Khiva's Ichon-Qala: Ancient city walls surrounding a world of wonders
  • Kunya-Ark: a fortress that once housed khans and their courts and one of my favorite places in Uzbekistan

  • Islam Khoja Minaret: at 57 meters, this is the tallest minarets in Central Asia

Khiva's Islam Khodja Minaret soaring above the city's historic heart
Khiva's Islam Khodja Minaret soaring above the city's historic heart
  • Juma Mosque: a structure that stands out for its beautiful ornate pillars made of almond and elm wood back in the 14th century!


Imagine strolling through ancient Silk Road cities, where minarets kiss the sky and bazaars buzz with vibrant energy. You get a chance to savor the flavors of centuries-old cuisine, explore intricate mosaic wonders, and connect with the warmest hearts you'll ever meet. From the stunning architecture of Samarkand to the enchanting streets of Bukhara, you will uncover the tales of empires and traders etched into the walls of this country. Remember the mosaic-covered domes that shimmered in the sunlight, the bustling bazaars that whispered secrets of the Silk Road, and the warm smiles of the people who welcomed you with open arms.

Most people tend to skip Khiva but you don't want to do that. Your journey through Uzbekistan won't be complete without dancing through the stories and colors of Khiva's deserted streets.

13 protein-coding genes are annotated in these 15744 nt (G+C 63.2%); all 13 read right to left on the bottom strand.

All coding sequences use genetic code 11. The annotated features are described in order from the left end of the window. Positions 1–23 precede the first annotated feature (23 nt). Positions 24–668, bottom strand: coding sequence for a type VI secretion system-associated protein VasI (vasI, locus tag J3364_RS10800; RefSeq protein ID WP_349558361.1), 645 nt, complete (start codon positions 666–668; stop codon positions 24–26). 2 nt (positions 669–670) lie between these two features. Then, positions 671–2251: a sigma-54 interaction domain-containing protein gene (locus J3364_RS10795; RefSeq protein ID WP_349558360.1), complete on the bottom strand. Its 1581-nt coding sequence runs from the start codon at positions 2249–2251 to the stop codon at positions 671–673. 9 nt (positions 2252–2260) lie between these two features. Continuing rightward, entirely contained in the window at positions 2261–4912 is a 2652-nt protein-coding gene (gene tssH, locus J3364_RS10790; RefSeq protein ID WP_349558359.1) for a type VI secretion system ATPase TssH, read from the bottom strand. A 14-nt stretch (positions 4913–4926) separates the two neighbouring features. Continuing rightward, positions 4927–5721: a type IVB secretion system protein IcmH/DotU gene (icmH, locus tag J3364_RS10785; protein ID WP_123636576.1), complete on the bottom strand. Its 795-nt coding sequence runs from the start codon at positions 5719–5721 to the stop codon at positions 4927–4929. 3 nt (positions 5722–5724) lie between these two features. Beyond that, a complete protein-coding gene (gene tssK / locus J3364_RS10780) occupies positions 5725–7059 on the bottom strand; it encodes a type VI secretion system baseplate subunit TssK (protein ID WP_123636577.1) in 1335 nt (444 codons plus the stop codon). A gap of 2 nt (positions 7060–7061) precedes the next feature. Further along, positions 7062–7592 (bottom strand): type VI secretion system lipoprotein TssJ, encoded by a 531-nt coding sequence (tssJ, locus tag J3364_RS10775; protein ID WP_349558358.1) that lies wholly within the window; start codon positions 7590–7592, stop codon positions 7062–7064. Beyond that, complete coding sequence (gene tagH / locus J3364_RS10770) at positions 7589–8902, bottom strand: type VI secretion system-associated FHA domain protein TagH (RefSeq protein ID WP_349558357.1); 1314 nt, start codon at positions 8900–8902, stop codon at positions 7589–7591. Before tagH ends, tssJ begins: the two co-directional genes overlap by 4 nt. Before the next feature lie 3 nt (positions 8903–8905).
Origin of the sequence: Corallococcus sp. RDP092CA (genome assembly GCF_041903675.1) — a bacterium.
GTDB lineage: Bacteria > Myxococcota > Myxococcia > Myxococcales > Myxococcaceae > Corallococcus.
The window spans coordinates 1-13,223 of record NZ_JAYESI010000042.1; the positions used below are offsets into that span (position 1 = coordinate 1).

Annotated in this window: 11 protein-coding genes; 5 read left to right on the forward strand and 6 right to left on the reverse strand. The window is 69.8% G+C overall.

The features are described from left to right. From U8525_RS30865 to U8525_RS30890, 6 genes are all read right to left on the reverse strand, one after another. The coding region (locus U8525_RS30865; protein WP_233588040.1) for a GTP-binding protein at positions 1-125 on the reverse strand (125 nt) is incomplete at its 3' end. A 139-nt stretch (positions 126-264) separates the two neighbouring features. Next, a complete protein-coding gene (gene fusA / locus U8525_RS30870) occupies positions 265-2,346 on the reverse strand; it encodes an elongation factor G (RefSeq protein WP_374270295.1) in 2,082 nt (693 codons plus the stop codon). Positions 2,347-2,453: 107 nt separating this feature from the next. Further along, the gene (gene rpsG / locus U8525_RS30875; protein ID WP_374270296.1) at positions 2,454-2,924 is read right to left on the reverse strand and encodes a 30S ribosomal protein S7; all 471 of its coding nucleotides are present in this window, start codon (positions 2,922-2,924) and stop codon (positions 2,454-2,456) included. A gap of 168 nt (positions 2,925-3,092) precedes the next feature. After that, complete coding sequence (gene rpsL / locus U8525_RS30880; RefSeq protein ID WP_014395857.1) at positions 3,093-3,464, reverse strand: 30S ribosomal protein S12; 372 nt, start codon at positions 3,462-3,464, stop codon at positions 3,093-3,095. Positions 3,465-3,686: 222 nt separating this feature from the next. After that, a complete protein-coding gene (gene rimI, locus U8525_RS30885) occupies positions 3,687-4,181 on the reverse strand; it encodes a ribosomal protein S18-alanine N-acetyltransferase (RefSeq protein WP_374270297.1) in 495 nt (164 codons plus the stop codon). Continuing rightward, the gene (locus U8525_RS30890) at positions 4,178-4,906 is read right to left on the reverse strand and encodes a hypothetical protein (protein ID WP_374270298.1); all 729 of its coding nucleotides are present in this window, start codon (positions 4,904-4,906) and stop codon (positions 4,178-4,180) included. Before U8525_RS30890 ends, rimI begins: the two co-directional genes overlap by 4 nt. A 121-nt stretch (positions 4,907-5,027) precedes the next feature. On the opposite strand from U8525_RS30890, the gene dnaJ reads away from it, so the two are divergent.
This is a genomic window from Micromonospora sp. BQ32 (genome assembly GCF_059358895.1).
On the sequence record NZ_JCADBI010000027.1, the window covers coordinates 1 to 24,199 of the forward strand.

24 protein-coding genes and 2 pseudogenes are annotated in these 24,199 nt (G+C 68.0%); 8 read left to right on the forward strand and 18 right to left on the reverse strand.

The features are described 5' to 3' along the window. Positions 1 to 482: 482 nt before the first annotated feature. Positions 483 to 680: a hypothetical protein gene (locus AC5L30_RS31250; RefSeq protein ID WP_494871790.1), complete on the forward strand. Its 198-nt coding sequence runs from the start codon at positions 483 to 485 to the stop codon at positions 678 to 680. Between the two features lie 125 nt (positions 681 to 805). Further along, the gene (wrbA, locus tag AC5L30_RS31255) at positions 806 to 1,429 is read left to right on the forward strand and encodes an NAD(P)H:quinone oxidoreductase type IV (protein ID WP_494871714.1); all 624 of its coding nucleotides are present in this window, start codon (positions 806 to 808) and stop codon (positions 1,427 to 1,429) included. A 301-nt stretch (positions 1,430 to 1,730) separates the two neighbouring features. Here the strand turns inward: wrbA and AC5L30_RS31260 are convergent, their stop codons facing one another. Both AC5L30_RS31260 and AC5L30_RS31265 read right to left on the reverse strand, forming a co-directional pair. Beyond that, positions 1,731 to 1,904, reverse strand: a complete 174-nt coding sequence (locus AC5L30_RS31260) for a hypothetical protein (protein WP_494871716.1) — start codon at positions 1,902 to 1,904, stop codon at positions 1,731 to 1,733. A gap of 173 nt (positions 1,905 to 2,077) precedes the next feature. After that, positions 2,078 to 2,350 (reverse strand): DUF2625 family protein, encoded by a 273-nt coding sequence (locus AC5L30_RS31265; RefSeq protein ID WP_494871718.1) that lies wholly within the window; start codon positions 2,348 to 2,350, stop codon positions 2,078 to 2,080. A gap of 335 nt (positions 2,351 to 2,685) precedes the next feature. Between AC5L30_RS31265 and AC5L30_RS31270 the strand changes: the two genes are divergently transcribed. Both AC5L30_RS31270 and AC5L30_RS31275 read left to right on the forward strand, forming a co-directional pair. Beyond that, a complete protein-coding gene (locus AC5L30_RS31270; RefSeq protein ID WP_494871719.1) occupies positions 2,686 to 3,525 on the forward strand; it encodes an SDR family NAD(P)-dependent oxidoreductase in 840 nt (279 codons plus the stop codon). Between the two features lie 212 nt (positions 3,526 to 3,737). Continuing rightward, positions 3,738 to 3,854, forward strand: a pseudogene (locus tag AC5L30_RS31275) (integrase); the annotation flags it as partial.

I also won't say this is now most favorite country - I got bored after the first day. That said, whether you're a history enthusiast, a curious traveler exploring new territory, or simply seeking new experiences, there is something for every kind of explorer here. From the beauty of its landmarks to the genuine warmth of its people, Uzbekistan's allure lies in its ability to transport you to eras long gone while embracing you in the present.

Thanks for reading. Leave your questions and comments below.

Lots of love,



Which month did you travel there? I'm thinking of taking my mum in the second half of June (I only have this time available)but I'm worried it can be too hot.

Jan 26
Replying to

Hello, we went August 2023. I do think it might be too warm in June - the best time to go here is between September to February/March. If you are set on Central Asia, you can try Kyrgyzstan for that month.